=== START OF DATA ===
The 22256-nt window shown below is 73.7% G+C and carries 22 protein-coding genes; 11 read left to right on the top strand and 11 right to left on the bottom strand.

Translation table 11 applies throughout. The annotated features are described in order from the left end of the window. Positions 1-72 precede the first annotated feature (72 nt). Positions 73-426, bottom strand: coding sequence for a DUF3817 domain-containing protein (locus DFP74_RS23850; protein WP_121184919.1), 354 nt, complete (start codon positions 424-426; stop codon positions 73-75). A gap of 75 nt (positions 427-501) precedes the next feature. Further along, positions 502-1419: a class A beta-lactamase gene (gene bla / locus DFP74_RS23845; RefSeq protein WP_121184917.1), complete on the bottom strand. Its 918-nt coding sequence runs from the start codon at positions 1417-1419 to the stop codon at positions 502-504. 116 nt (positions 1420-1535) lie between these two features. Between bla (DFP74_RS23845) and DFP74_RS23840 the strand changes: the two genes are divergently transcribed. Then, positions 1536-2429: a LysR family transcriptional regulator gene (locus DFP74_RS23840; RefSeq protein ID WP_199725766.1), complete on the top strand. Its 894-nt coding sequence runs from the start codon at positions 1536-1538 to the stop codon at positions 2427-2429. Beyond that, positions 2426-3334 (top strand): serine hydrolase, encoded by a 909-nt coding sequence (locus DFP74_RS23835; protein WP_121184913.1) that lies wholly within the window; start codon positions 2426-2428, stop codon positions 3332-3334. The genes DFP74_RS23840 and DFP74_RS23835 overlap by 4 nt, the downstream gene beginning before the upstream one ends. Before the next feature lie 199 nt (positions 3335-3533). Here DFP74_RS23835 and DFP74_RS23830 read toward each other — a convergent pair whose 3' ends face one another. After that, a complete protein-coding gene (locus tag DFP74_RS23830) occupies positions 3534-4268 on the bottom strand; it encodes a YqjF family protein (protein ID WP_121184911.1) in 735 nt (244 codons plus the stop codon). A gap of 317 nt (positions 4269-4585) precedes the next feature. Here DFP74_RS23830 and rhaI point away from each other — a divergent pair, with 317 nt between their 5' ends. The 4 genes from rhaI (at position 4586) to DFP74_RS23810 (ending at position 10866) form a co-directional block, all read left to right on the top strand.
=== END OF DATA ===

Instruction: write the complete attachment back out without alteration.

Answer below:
The 22256-nt window shown below is 73.7% G+C and carries 22 protein-coding genes; 11 read left to right on the top strand and 11 right to left on the bottom strand.

Translation table 11 applies throughout. The annotated features are described in order from the left end of the window. Positions 1-72 precede the first annotated feature (72 nt). Positions 73-426, bottom strand: coding sequence for a DUF3817 domain-containing protein (locus DFP74_RS23850; protein WP_121184919.1), 354 nt, complete (start codon positions 424-426; stop codon positions 73-75). A gap of 75 nt (positions 427-501) precedes the next feature. Further along, positions 502-1419: a class A beta-lactamase gene (gene bla / locus DFP74_RS23845; RefSeq protein WP_121184917.1), complete on the bottom strand. Its 918-nt coding sequence runs from the start codon at positions 1417-1419 to the stop codon at positions 502-504. 116 nt (positions 1420-1535) lie between these two features. Between bla (DFP74_RS23845) and DFP74_RS23840 the strand changes: the two genes are divergently transcribed. Then, positions 1536-2429: a LysR family transcriptional regulator gene (locus DFP74_RS23840; RefSeq protein ID WP_199725766.1), complete on the top strand. Its 894-nt coding sequence runs from the start codon at positions 1536-1538 to the stop codon at positions 2427-2429. Beyond that, positions 2426-3334 (top strand): serine hydrolase, encoded by a 909-nt coding sequence (locus DFP74_RS23835; protein WP_121184913.1) that lies wholly within the window; start codon positions 2426-2428, stop codon positions 3332-3334. The genes DFP74_RS23840 and DFP74_RS23835 overlap by 4 nt, the downstream gene beginning before the upstream one ends. Before the next feature lie 199 nt (positions 3335-3533). Here DFP74_RS23835 and DFP74_RS23830 read toward each other — a convergent pair whose 3' ends face one another. After that, a complete protein-coding gene (locus tag DFP74_RS23830) occupies positions 3534-4268 on the bottom strand; it encodes a YqjF family protein (protein ID WP_121184911.1) in 735 nt (244 codons plus the stop codon). A gap of 317 nt (positions 4269-4585) precedes the next feature. Here DFP74_RS23830 and rhaI point away from each other — a divergent pair, with 317 nt between their 5' ends. The 4 genes from rhaI (at position 4586) to DFP74_RS23810 (ending at position 10866) form a co-directional block, all read left to right on the top strand.